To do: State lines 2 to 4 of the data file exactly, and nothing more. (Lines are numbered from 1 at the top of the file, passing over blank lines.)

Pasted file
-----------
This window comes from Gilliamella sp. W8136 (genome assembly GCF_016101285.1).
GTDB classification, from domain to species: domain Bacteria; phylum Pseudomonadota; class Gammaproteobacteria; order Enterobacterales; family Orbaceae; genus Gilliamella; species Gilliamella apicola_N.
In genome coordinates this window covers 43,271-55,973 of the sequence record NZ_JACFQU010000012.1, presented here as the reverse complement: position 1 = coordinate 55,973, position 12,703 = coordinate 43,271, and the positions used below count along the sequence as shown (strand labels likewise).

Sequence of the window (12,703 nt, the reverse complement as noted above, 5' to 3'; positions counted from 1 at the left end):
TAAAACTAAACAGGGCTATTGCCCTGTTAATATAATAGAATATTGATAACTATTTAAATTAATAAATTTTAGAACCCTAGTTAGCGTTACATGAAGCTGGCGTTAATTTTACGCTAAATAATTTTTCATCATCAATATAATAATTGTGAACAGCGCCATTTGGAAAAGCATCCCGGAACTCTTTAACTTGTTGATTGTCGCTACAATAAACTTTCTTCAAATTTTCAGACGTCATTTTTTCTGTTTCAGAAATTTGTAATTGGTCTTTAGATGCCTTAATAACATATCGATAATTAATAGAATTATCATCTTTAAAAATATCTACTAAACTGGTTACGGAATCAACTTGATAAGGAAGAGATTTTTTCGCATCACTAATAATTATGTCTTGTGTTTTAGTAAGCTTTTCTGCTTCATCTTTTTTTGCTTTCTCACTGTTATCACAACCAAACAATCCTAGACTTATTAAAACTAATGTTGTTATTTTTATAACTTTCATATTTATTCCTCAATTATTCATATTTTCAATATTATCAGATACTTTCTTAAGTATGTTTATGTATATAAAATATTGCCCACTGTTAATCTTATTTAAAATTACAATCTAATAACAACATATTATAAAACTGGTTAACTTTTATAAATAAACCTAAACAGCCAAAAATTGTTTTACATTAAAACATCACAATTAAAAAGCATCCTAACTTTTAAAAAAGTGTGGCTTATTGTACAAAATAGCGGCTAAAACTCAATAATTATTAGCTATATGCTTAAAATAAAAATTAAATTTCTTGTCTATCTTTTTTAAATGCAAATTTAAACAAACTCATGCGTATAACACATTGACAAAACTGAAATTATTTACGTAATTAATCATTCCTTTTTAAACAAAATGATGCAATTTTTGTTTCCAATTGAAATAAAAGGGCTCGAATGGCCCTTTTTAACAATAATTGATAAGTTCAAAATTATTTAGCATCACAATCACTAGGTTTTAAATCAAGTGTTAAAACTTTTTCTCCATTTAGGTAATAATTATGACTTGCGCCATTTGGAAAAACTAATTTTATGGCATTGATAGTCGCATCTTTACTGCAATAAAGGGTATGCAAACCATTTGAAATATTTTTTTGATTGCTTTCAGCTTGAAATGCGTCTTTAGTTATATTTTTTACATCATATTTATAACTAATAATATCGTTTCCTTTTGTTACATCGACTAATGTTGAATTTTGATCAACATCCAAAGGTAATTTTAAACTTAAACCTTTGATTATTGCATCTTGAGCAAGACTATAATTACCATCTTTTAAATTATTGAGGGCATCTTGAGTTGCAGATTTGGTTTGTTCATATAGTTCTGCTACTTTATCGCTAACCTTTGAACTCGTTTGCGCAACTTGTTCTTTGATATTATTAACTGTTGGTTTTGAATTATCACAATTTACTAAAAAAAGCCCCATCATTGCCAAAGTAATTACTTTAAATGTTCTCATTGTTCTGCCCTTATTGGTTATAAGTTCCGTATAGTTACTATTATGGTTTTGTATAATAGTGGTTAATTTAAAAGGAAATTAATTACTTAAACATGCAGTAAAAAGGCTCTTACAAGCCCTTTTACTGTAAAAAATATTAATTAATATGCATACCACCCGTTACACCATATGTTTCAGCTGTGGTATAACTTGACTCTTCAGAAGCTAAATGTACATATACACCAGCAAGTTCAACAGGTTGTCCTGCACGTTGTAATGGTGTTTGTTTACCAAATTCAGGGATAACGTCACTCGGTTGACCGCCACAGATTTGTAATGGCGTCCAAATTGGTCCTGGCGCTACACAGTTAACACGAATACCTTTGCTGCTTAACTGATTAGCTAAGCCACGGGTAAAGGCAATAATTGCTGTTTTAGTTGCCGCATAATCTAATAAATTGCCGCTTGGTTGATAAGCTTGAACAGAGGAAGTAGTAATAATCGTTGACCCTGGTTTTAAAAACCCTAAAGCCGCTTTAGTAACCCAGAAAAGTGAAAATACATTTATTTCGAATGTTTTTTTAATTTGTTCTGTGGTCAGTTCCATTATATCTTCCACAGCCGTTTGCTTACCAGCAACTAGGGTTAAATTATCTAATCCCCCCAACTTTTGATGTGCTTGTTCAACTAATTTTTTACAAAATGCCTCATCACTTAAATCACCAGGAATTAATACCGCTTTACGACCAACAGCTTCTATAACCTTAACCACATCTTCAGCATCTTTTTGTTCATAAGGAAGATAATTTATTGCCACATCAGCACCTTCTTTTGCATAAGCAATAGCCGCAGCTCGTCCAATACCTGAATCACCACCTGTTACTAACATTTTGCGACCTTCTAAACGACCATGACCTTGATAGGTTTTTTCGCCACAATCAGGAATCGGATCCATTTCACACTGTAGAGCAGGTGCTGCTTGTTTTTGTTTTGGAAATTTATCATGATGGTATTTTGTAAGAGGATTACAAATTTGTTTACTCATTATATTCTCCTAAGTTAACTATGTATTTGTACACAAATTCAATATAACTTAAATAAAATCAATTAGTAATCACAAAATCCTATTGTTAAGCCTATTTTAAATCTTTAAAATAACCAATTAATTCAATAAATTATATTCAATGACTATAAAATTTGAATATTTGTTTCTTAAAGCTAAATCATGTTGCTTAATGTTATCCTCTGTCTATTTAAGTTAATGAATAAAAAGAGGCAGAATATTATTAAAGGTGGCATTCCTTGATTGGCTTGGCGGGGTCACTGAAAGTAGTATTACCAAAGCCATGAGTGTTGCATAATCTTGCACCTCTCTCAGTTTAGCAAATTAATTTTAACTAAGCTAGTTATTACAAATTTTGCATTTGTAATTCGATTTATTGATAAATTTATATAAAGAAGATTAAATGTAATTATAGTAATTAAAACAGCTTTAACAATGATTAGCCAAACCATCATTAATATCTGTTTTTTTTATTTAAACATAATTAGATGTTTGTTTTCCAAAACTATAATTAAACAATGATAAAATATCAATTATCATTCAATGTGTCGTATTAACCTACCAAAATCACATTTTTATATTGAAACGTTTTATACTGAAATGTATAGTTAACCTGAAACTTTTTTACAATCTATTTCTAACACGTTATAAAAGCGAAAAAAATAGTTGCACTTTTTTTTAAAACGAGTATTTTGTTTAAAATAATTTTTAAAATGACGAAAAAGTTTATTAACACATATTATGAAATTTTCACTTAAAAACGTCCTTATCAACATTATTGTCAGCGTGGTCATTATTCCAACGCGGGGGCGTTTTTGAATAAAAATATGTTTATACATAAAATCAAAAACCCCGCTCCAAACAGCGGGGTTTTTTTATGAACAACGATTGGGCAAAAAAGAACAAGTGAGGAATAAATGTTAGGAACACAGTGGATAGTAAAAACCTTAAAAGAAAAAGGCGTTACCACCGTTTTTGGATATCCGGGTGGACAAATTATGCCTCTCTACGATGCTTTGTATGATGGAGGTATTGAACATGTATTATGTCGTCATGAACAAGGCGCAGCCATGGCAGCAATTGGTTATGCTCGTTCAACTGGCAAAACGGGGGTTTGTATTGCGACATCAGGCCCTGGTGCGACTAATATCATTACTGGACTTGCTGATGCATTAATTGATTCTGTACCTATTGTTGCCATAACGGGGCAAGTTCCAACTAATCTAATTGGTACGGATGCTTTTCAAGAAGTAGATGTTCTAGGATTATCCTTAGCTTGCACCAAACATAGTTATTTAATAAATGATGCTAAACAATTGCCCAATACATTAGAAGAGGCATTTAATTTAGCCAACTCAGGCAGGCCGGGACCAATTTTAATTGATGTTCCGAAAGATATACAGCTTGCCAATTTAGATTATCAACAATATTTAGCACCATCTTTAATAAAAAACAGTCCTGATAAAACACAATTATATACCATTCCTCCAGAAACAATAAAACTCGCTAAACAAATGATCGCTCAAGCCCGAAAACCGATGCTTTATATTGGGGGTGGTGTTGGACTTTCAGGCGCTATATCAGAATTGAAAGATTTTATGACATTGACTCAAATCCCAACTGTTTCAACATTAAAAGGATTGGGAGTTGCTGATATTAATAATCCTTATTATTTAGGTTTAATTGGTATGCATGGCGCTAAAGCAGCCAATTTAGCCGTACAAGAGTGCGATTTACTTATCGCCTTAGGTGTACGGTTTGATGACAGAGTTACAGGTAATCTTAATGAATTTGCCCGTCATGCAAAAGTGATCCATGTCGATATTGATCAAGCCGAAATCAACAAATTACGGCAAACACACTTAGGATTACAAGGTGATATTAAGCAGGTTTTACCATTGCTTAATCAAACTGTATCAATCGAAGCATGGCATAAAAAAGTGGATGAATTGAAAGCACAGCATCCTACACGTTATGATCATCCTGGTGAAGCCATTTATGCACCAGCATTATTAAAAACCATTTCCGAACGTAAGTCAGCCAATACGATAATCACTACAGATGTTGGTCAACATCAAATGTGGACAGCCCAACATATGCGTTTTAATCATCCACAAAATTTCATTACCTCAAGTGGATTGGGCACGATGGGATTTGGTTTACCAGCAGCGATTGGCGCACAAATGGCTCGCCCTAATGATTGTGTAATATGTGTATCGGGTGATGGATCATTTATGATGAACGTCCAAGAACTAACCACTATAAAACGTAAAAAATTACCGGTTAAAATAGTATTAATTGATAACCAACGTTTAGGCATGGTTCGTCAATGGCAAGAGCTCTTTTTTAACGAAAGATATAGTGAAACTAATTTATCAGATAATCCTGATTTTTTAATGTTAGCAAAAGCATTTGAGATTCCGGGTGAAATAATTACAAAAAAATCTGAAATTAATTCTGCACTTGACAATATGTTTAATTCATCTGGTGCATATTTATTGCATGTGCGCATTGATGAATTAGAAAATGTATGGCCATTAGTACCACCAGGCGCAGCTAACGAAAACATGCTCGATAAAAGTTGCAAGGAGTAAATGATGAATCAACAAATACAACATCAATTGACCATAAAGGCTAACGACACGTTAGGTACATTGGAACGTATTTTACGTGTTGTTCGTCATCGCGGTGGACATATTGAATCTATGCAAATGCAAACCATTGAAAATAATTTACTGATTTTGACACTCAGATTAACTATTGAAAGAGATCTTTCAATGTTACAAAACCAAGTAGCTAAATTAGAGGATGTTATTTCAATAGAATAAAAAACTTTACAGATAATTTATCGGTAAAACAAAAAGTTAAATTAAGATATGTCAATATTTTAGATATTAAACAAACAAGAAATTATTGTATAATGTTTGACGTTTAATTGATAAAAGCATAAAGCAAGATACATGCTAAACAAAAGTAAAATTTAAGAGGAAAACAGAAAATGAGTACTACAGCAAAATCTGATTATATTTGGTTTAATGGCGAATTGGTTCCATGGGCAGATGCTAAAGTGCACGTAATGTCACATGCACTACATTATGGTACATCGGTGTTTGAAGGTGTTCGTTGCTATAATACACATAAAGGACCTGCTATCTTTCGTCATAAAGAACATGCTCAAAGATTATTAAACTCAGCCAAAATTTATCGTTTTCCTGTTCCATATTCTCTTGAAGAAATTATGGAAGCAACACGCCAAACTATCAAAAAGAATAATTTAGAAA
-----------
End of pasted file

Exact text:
GTDB classification, from domain to species: domain Bacteria; phylum Pseudomonadota; class Gammaproteobacteria; order Enterobacterales; family Orbaceae; genus Gilliamella; species Gilliamella apicola_N.
In genome coordinates this window covers 43,271-55,973 of the sequence record NZ_JACFQU010000012.1, presented here as the reverse complement: position 1 = coordinate 55,973, position 12,703 = coordinate 43,271, and the positions used below count along the sequence as shown (strand labels likewise).

Sequence of the window (12,703 nt, the reverse complement as noted above, 5' to 3'; positions counted from 1 at the left end):